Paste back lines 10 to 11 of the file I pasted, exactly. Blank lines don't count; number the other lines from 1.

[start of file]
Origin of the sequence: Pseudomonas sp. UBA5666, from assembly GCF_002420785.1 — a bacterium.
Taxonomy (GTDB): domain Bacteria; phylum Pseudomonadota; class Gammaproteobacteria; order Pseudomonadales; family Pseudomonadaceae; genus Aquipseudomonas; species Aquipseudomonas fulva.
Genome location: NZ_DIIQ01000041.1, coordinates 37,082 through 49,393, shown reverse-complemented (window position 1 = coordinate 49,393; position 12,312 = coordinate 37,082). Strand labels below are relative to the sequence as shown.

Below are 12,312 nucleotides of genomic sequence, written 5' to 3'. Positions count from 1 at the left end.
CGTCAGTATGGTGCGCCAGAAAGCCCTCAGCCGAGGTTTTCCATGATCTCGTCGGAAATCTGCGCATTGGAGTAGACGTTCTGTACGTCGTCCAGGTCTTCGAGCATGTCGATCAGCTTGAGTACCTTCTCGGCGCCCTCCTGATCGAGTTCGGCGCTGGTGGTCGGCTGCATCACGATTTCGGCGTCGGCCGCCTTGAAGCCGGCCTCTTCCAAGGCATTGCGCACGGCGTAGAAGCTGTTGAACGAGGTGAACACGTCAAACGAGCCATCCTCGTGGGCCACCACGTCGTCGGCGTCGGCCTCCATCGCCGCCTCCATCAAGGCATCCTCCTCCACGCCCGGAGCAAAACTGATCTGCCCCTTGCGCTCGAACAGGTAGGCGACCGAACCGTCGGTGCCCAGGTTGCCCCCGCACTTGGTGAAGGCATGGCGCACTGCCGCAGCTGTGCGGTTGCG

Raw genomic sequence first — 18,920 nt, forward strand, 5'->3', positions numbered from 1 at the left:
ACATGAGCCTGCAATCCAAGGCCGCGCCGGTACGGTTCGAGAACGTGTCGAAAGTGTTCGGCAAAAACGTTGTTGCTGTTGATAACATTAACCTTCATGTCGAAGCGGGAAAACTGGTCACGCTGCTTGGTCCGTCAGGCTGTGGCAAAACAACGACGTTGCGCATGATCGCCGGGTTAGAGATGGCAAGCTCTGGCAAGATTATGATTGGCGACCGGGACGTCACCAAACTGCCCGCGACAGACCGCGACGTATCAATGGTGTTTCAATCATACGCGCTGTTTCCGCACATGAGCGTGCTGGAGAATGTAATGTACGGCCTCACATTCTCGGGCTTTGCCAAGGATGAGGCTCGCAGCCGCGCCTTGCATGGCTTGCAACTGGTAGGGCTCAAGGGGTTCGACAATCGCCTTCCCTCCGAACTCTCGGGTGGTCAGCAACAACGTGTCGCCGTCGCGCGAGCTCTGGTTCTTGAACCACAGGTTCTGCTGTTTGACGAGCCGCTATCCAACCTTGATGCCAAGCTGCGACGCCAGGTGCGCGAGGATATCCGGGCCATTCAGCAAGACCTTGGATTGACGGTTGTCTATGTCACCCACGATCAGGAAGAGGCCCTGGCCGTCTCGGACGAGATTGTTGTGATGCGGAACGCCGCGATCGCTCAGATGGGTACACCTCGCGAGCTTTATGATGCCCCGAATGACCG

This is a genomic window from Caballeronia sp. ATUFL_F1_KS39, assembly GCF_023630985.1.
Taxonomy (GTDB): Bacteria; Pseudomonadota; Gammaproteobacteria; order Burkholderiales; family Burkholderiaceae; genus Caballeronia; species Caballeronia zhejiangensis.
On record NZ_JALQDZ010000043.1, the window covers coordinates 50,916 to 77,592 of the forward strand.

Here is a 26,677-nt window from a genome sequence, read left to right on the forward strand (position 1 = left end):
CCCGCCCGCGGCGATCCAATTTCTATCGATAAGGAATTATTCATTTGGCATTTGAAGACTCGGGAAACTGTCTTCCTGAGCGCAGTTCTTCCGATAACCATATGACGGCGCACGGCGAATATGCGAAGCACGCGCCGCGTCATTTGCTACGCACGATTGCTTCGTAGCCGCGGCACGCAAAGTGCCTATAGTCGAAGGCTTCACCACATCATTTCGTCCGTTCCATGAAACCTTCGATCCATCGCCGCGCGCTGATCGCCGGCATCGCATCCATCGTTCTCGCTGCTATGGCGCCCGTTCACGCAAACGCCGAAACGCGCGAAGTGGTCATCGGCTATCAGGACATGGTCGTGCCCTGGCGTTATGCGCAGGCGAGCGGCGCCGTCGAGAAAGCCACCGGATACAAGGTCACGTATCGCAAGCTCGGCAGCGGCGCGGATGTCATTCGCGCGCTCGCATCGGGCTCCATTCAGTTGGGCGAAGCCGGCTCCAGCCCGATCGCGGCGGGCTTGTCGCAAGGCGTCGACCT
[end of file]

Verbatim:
On record NZ_JALQDZ010000043.1, the window covers coordinates 50,916 to 77,592 of the forward strand.

Here is a 26,677-nt window from a genome sequence, read left to right on the forward strand (position 1 = left end):